Fox Guest Pushes Conspiracy Theory That DOJ Wants To Release Gitmo Terrorists Onto U.S. StreetsDecember 1, 2012 1:41 PM EST ››› ADAM SHAH
Fox misused a report by the non-partisan Government Accountability Office finding that the federal government may be able to safely transfer all the prisoners currently detained at Guantanamo Bay to prisons on U.S. soil to manufacture a conspiracy theory that the Obama administration wants to release terrorists onto American streets.
The Government Accountability Office (GAO) -- a non-partisan independent agency that works for Congress -- issued a report finding that six Department of Defense detention facilities and 98 Department of Justice prisons may, with modifications, be able to hold the detainees the Department of Defense is currently holding at Guantanamo Bay, Cuba.
During the December 1 edition of Fox News' Fox & Friends, co-hosts Dave Briggs and Juliet Huddy interviewed Republican Party activist and former Justice Department attorney J. Christian Adams to react to the report. Fox has repeatedly given Adams a platform to push his vendetta against the Obama administration's Department of Justice, including the utterly discredited claim that the Justice Department has a policy of not pursuing certain cases against African Americans.
Adams wasted little of Fox's airtime before pushing an anti-Department of Justice conspiracy theory. After discussing how dangerous some of the detainees in Guantanamo are, Huddy asked what would happen if Guantanamo Bay detainees are brought to the U.S. prison system. Adams responded by falsely claiming that the administration had previously attempted to release terrorists into Northern Virginia and suggested that the administration's long-term goal was to release terrorists into the United States:
ADAMS: Well, look what happened with the Uighurs. The Uighurs were these Chinese terrorists. The administration tried to release them into Northern Virginia before Congressman Frank Wolfe [R-VA] found out about it and said you can't do this. I think the long-term plan here is to integrate them into the regular prison population where they can radicalize the other prisoners. And eventually, these people -- some in the administration -- want to just release them into the United States.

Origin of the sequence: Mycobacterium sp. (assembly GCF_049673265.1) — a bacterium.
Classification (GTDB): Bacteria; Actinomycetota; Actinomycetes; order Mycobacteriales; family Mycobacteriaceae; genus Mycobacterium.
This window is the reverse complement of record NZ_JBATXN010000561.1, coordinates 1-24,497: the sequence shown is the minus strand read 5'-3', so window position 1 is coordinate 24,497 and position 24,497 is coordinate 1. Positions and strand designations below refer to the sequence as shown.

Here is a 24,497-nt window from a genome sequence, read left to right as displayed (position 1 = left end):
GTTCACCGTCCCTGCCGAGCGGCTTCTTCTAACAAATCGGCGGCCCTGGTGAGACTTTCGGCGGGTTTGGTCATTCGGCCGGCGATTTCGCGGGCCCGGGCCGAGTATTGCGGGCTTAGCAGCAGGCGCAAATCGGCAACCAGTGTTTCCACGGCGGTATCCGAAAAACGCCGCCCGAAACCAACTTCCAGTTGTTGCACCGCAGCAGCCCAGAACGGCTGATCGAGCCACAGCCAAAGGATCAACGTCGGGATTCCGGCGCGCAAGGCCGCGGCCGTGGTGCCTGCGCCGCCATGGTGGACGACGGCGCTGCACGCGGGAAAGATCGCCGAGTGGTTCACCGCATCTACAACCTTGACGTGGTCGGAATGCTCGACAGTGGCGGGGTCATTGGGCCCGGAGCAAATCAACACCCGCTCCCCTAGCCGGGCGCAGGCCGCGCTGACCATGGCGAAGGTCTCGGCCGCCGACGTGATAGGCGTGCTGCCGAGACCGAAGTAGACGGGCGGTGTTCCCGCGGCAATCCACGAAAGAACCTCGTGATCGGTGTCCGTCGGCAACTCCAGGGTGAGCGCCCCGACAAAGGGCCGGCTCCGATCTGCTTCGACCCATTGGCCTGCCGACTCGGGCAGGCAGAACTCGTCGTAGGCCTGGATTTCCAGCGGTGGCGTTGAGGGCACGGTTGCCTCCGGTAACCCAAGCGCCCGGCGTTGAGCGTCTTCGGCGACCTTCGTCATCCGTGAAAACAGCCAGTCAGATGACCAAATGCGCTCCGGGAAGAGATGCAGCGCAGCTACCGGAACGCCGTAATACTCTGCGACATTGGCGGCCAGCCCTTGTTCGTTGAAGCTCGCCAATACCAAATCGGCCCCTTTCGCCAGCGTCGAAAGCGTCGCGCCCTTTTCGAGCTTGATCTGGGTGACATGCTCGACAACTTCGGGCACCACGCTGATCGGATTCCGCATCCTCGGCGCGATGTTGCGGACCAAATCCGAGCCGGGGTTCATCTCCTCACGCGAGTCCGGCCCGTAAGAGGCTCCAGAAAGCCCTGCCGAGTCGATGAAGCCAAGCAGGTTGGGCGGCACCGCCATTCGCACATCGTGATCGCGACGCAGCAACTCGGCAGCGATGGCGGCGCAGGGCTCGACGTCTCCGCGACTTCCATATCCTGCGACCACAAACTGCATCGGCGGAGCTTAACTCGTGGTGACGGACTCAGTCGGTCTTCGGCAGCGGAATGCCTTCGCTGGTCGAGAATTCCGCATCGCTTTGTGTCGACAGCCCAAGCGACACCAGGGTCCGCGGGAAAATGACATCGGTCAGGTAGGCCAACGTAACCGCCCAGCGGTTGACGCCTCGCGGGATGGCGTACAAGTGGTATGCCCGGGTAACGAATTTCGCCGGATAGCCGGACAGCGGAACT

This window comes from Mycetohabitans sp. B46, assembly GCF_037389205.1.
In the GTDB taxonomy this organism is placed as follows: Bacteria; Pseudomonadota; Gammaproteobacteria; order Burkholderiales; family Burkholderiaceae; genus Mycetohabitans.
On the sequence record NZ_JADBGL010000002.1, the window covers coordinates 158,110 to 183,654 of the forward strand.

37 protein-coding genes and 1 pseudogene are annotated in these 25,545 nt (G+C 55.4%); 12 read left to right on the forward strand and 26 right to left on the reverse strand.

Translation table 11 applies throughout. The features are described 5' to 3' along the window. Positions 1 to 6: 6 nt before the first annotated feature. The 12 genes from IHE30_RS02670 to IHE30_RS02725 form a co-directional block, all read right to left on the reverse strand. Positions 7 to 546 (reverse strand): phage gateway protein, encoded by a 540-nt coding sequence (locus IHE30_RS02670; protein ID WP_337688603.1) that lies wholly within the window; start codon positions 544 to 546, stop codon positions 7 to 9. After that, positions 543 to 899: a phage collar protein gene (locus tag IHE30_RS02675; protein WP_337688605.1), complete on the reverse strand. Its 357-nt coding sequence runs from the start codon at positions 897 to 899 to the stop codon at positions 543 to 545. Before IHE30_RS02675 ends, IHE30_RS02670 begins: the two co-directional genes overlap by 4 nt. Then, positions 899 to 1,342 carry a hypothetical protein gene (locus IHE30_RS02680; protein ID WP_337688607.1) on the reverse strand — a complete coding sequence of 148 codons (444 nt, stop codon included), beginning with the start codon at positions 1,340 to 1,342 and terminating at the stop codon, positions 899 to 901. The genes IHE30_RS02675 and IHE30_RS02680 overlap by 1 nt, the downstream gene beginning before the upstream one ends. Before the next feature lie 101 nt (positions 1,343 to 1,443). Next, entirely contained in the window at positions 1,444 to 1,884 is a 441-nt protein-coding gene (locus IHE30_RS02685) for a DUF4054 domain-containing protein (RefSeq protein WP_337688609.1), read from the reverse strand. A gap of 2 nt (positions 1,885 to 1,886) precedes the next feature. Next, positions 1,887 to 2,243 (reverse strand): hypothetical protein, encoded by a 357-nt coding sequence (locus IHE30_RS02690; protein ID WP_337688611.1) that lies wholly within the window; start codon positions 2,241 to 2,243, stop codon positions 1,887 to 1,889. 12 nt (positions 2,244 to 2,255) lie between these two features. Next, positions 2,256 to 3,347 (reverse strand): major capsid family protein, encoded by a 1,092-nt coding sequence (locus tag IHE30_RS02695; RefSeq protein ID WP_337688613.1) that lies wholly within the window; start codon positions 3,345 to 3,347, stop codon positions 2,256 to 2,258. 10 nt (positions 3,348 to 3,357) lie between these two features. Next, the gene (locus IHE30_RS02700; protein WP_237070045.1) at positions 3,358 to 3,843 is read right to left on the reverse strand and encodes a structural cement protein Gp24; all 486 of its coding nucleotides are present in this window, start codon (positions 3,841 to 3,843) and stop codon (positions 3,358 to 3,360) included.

In fact, the Uighurs the administration sought to release were not terrorists seeking to harm the United States. The Uighurs at Guantanamo were Chinese Muslims. According to The Washington Post, the Bush administration determined that a number of them were people who had been wrongfully detained by bounty hunters. The Post reported that the rest "were deemed low-risk detainees whose enemy was China's communist government -- not the United States."
Indeed, according to the Post, the Bush administration had cleared all of them for release by 2005, but they could not find a country willing to take them and could not send them back to China where they might have faced persecution. In October 2008, a federal judge had ruled that the U.S. government had to release the Uighurs still being held, which led to redoubled efforts to find a place to release them.
But Fox and Adams weren't yet done with the fearmongering and smearing. At the end of the segment, Adams claimed that the Justice Department is "full of people who used to work for Al Qaeda terrorists." According to Adams, "this administration and this Justice Department in particular is on a crusade to implement this radical normalization of terror behavior by putting them into the civil justice system. It's because we have a Justice Department full of people who used to work for Al Qaeda terrorists. And they're lawyers now at Eric Holder's Justice Department."
Adams appeared to be referring to the fact that some Justice Department attorneys represented detainees at Guantanamo Bay before being hired by the federal government, an argument Adams has pushed before.
This attack has been described by former Bush and Clinton-era government attorneys as "shameful," "wrong," a "cheap shot," and "outrageous." That is because, far from acting inappropriately, the Justice Department attorneys were working in the finest traditions of American law by agreeing to represent Al Qaeda detainees. A statement signed by a number of Bush administration lawyers pointed out that the attorneys who represented Guantanamo detainees were actually following in the tradition of John Adams who represented the British soldiers charged in the Boston massacre.
Only on Fox can a report by a non-partisan agency finding that it may be possible to transfer the Guantanamo Bay detainees to prisons on U.S. soil be twisted into a conspiracy theory that the Obama administration is going to release dangerous terrorists onto American streets.